Today the crush of human beings here seems to have decimated my focus. I keep looking up from my work to gaze at the throngs of people surging beneath me. There are so many people here today. I see familiar faces moving through the crowds here and there. More are unfamiliar. None familiar enough for me to break from my tasks.
What strikes me most is the apparent unhappiness of most everyone here. No one is smiling. The mall is full of impassive, bag toting zombies. This humongous space is almost completely devoid of laughter. Loud, but more of an angry buzz than a happy chatter. I see people carrying bright bags of what I assume are gifts, given the season. They spill over with ribbons and tissue paper. The most smiles I see dot the line to sit on Santa’s lap. Smiling expectant faces, waiting to see the big guy. Also irritated harried faces that want to hurry and get more shopping done. A few fearful faces worried about getting so close to that strange guy. A few more faces still young, but wizening to the truth about the jolly face behind the beard.
Tis’ the season, right?
I came up in a household that did not celebrate Christmas. I, somewhat ashamedly admit now, that when I was a child I was the slayer of Santa Claus for many elementary school aged children. I thought that they should be freed from the lies told them by the parents their whole lives. Curiously, none of them were as grateful as I expected them to be. Unless they were sobbing with gratitude. The truth is the truth and the truth is – There is no Santa Claus sucka’. You’re being lied to, bamboozled, hoodwinked! The man is keeping you down with the big lie. Naughty list indeed! I call bull-puckey on the naughty list. Show me my name! I mean, to kids, that is the big lie. What a revolution I wanted to lead. Kindergarteners for the Liberation from the List! KLL for short.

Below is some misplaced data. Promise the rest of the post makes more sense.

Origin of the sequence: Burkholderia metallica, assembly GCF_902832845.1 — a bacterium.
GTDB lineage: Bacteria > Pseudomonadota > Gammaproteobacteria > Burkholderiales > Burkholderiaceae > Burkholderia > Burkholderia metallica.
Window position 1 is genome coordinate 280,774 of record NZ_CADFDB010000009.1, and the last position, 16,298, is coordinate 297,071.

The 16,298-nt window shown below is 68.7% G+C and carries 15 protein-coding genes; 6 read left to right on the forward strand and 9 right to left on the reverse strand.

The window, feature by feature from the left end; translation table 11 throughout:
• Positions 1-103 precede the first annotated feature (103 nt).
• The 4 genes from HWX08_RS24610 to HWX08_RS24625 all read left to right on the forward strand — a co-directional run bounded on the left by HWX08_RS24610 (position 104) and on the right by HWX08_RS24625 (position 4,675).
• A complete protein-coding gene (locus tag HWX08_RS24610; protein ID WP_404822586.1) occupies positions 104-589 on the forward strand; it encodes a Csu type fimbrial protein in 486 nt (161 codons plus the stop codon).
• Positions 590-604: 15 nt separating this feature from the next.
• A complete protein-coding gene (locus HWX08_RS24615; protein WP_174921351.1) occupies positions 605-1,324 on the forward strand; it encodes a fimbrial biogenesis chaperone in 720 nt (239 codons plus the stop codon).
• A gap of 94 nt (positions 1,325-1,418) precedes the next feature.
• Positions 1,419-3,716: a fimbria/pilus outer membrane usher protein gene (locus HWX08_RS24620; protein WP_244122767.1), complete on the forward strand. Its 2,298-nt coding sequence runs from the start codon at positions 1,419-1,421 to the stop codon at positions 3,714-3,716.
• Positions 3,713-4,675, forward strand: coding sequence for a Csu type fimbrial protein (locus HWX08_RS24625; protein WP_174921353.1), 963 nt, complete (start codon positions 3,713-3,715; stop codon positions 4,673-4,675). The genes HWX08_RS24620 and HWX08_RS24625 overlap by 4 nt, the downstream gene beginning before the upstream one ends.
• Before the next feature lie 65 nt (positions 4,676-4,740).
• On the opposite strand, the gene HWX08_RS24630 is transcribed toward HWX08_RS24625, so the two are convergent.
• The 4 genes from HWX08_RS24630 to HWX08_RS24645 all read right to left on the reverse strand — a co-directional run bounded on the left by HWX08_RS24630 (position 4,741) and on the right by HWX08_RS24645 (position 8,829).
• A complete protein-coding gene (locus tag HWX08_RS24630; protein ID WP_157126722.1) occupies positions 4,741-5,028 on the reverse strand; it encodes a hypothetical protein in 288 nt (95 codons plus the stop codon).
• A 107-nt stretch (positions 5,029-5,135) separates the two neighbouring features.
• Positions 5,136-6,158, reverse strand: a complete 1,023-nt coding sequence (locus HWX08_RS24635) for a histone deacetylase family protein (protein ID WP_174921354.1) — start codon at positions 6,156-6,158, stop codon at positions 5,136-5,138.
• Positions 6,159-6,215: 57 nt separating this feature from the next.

Even through all of that I was always slightly envious of what seemed to be the whole world’s happiness at Christmas. Most of the world seemed so brighten at Christmastime. I guess looking back on it that it might have just been that as I was surrounded by Children, most of the people in my life were free from the most stressful parts of the season. Gift giving had little or nothing to do with shopping and more to do with what crafts could be cobbled together from the stores of the art supplies at school.